I generally avoid environmentalism as an issue on my blog because I fear the power of fatigue and denial: Everyone in the world who hasn’t been living in a skinner box for the past thirty to sixty years is suffering from some kind of fatigue and living in some level of denial about sustainability, pollution, global warming and the mind-buggeringly vast array of potential issues that flock with them. You think you’re not fatigued by them or in denial about them? Convince me that your whole life really is zero-impact then, go on. Convince me that you still stop and read every piece of news you can get your hands on regarding global warming (to pick one single issue) and the political machinations that go with it. Then, having done that, tell me how your plans take into account the actions of the rest of humanity in order to guarantee a safe and happy future for yourself.
The fatigue and denial are natural things. It makes me a little sad to see people like Jeremy Clarkson becoming actively hostile in their denial, but it doesn’t surprise me, and I don’t hold it against him: This kind of reaction is inevitable.
I would usually like to think of myself as an environmentalist (to some extent) and a communist (likewise), but readers will note that this blog has a marked lack of references to The Revolution or The People (except in jest). This is because, while I think Communism is an archetype of the ideal government, I fail to see:
- A practical way to get there from here, right now.
- A complete or consistent model for how it’s going to be made practical.
- A sufficiently large or urgent demand for radical change.
Instead, I have leanings: I like to encourage communal organizations and economic structures where they crop up. I am always careful to vote with socialist leanings in mind. I try to foster an interest in others in concepts like how industrialization makes the agrarian work-ethic increasingly inappropriate. I frequently tout Iain M Banks’ “Culture” novels (or Ursula Le Guin) to friends. I avoid even mentioning the strong left-wing papers or classic Communist writers for the same reason that sane modern Chrisitians don’t like to talk about Jack Chick or carry a bible for the purpose of quoting it. Why is it, do you think, that in a world where open-source software is a vast and growing industry, so fe people know or care about Richard Stallman and the FSF, who arguably started it all? People get tired. People especially get tired of being told that their hard work, their glories, their achievements and their luxuries, generally earned in good faith, are wrong and bad, and must be given up or undone. In fact, I think people get tired of being told that anything is bad and wrong in a generalised or dogmatic kind of way.
Wow! Long rant. Apologies for the fatigue, folks.
My point in all of this is that environmentalism, arguably one of the most important causes in human history, has really bad spin. I never really understood what spin was until I met my first expectation manager…
Businesses that Sell something usually aim to achieve Customer Satisfaction. i.e. ensuring that the Quality of the Product meets The Customer’s Expectations. All the obvious parts (the parts any business wants us, the public to see) of said business are about ensuring the Quality of the Product. You know; making sure that the product lives up to expectations. The secret part is that this is a two-way process. Roles like Marketing and Sales are tinged with it, but only the role of Expectation Manager is really frank and honest about this part.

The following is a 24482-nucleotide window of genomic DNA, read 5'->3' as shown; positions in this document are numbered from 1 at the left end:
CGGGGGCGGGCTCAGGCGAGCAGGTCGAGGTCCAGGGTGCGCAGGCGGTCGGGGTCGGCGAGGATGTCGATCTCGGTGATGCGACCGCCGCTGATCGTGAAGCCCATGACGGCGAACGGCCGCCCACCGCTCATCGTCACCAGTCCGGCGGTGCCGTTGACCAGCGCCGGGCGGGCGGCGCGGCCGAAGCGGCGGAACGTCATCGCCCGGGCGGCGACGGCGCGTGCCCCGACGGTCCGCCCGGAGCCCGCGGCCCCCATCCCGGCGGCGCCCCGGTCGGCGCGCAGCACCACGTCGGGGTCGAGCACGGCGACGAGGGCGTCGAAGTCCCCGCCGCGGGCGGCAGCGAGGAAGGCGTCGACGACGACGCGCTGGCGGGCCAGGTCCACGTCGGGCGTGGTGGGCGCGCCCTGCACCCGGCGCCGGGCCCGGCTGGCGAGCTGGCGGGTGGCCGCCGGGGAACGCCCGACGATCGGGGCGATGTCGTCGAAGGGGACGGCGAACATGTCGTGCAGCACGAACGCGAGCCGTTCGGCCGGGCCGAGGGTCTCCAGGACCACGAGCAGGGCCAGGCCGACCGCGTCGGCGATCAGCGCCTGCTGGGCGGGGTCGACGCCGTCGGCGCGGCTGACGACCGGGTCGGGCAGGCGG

An Expectation Manager is someone who ensures that the buying public’s expectations are kept on a par with what the company actually makes. This is not about selling the product as the be-all and end all, but it’s not about negativity either. It’s about finding the strengths in what you have, and elaborating on them. The customer has never felt the need for a hard-drive in their pocket before, but having their own music collection to play wherever they go, that’s cool. How did they live without it?
So, how do we spin environmentalism? Same way you spin anything.
(warning: may contain traces of sarcasm)
- Environmentalism is not hard. It’s easy.
(Marketing and Engineering can worry about making this true, or making it seem true).
- Environmentalism is not boring, sad, or angry. It’s fun.
(State-of-mind stuff. Sell the whole package right, and it will be true).
- Environmentalism is not nerdy, fringe or elitist. It’s cool.
(Say it loud enough, often enough and it becomes true. Brainwashing is your friend).
As long as Environmentalism takes the form of trying to punish the naughty consumers for buying stuff and using stuff, to berate the naughty companies for making a (profitable) mess, it will continue to have all the sex-appeal of a jail term. To sell it, it has to be a positive thing. It has to look easy, fun, and worthwhile. I’m not being defeatist or cynical about this: maybe mankind does possess enough wit to react intelligently to a threat like global warming, maybe it doesn’t. The odds are that such a reaction will be late, half-hearted, and involve euqal parts bitterness and suffering. For certain though, humanity knows how to follow trends and learn new tricks. We know how to rise to technical challenges, to manage impossibly expensive things like the space race. We know how to suddenly start using radios… and telephones… and TVs… and mobile phones… and eBay… and iPhones… and… and…
Environmentalism (maybe under an assumed name, the old one has cooties) just needs to be the next killer product, or products. How? That’s engineering’s problem.
For example, we could be Colonizing Planet Earth.
Oooh. I ranted. Sawry…